COBRA, the federal Consolidated Omnibus Budget Reconciliation Act, requires that administrators of covered health plans notify their terminated employees of a limited option to continue the group health benefits they had before termination. Substantial liability can be at risk if the employee asserts that he or she never received this “COBRA notice” and the plan administrator has inadequate records to satisfy its burden of proof. A recent case will help employers and administrators know what types of records should be created and retained.

The Eighth Circuit of the United States Court of Appeals has ruled that administrators, to carry their burden of proof that a COBRA notice was mailed to an employee, must have “evidence that the employer had a system for sending out the required notices [and] that the system was in fact followed with respect to the person in question.” Crotty v. Dakotacare Administrative Services (8th Cir. 2006) (No. 05-3798).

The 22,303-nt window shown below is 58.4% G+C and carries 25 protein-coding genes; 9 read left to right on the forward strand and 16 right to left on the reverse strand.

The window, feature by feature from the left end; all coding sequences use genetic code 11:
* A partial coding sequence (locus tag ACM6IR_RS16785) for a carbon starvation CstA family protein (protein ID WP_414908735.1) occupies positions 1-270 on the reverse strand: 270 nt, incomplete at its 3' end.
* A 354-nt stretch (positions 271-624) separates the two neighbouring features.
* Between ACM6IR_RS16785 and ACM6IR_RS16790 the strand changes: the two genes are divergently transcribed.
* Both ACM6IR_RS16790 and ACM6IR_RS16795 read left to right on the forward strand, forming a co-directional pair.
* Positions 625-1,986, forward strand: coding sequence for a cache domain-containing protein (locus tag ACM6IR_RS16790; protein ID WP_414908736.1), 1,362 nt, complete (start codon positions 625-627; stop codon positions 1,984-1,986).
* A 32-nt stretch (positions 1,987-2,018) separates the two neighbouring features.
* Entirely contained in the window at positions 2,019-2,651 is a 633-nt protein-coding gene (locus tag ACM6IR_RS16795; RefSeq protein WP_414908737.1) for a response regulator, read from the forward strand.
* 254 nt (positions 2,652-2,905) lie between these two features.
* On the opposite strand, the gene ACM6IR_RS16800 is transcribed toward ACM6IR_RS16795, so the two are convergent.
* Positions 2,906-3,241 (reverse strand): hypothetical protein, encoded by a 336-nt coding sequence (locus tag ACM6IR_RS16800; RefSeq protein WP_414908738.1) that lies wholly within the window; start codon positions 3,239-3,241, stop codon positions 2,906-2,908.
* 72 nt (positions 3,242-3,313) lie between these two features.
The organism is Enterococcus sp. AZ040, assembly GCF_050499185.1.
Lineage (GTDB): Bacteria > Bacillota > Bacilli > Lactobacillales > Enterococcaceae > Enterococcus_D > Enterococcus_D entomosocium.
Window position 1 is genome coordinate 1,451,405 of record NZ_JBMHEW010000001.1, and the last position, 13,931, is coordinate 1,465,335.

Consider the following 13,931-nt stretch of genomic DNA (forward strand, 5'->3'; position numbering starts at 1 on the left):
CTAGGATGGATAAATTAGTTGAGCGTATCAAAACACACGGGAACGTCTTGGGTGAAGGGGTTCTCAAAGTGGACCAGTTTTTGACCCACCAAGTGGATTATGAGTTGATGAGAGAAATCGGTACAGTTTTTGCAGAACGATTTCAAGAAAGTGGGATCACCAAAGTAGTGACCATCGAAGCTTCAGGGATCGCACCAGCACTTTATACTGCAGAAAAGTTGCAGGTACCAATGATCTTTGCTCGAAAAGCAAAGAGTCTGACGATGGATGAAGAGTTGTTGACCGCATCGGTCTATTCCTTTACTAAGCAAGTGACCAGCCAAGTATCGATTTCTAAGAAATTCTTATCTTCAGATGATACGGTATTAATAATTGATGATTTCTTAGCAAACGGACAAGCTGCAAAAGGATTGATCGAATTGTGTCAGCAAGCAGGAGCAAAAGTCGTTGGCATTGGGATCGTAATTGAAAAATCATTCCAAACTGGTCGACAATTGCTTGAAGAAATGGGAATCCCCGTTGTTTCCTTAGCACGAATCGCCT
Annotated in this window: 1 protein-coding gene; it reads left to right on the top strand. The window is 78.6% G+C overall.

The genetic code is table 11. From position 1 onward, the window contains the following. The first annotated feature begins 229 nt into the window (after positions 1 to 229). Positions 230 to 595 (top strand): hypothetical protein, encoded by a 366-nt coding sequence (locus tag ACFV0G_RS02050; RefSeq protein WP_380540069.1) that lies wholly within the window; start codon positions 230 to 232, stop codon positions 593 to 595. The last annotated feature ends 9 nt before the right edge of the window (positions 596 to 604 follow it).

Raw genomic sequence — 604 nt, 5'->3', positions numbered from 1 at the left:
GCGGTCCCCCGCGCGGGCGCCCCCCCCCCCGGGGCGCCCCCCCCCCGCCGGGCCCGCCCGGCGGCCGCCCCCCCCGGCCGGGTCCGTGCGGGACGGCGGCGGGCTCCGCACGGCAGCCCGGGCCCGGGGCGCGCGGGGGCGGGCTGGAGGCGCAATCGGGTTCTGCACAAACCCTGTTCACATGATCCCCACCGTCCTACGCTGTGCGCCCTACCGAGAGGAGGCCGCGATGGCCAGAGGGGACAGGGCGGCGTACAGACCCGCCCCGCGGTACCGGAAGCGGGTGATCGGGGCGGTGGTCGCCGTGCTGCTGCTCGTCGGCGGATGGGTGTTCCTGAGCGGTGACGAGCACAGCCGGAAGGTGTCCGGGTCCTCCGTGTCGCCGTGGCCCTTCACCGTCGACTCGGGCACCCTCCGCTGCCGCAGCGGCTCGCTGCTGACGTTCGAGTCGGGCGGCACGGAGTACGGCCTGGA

The Court held that COBRA administrators “must provide something that indicates that its mailing system was reliable and that the system was followed in the relevant instance.” Examples of the records that the administrator in that case did not have are “any evidence that [the contested] letter was printed out, placed in a properly addressed envelope, or sent through the mail.” Examples of records that, in other cases, were sufficient were a photocopy of the addressed envelope, a report stamped with the date of mailing, and an affidavit from the person who recalled mailing the notice.

Employers should be sure that they or their contracted COBRA administrators are creating and retaining the appropriate records. The records should reflect (a) a well-planned and well-executed system for tracking and notifying eligible former employees and also (b) contemporaneous records of the actual mailing to specifically identified recipients.